Mississippians have a new state flag to vote on in November that features the magnolia flower, after the state earlier this summer retired its flag that featured the Confederate emblem.
On Wednesday, the commission tasked with designing a new state flag voted for “The New Magnolia” flag as the final design for voters to consider on the ballot. If voters in November reject the flag, the commission will have to go back to the drawing board.
The commission picked the flag over another finalist, “The Great River Flag,” which featured a shield that draws inspiration from Mississippi’s 1798 Territorial Seal.
“The New Magnolia Flag” features a white magnolia blossom surrounded by a circle of 20 stars, representing Mississippi’s status as the 20th US state.
The flower is fitting for the Southern state. Mississippi is nicknamed the Magnolia State and the magnolia is the state flower and tree.
“Our flag should reflect the beauty and good in all of us. It should represent a state that deserves a positive image,” Rocky Vaughan, the flag’s designer, said in a statement. “The New Magnolia Flag represents the warmth and strength of the good people of Mississippi. Now is the time we show the world that we’re from Mississippi, the Magnolia State.”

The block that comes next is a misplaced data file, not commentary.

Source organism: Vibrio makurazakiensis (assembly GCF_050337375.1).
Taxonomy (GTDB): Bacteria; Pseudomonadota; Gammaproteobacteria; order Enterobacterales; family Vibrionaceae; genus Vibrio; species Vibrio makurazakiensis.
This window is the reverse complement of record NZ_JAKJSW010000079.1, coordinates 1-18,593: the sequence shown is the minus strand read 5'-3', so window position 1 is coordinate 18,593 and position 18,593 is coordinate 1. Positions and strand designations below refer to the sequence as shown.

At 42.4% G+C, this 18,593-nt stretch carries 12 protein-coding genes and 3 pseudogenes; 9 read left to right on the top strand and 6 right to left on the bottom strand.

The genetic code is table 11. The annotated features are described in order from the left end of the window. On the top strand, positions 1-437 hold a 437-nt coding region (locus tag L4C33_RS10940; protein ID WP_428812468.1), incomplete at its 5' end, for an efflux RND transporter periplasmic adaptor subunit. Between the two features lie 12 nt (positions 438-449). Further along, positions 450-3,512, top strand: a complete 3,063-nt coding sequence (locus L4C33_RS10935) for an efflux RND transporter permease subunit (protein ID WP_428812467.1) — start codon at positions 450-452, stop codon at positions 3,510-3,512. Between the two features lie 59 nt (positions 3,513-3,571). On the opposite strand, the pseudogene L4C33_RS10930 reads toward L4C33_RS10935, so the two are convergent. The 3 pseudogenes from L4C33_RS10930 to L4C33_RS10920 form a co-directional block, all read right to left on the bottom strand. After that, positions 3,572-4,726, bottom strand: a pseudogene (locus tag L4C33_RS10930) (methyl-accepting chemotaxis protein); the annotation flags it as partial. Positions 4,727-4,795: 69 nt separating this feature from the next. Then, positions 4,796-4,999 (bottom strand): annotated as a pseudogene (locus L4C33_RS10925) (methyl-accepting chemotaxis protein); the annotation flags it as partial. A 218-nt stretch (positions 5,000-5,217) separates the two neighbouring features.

The commission on Wednesday also voted to brand the flag the “In God We Trust” flag.
The magnolia flag represents Mississippi’s “forward progression” and “sense of hope and rebirth” since the magnolia blooms more than once and has a long blooming season, according to a description of the design on the Mississippi Department of Archives and History website.
At the top of the circle of 20 stars is a gold five-point star to reflect Mississippi’s indigenous Native American tribes.
Each of the flag’s colors also holds meaning.
The blue background is an echo of the American flag, “representing vigilance, justice, perseverance.” The red bands at each end of the flag symbolize “hardiness and valor.”
The flag’s gold stripes and magnolia flower’s gold stamen are a “nod to the rich cultural history of Mississippi, specifically the visual arts, literature, music, and performing arts to originate in our state.”
The flag was also the more popular of the two designs in an online poll on the Mississippi Department of Archives and History website, receiving nearly 60% of the votes. It beat out 3,000 other design submissions the commission received and considered for a new state flag.
The final design was submitted on Wednesday to Mississippi Gov. Tate Reeves and the Mississippi Legislature.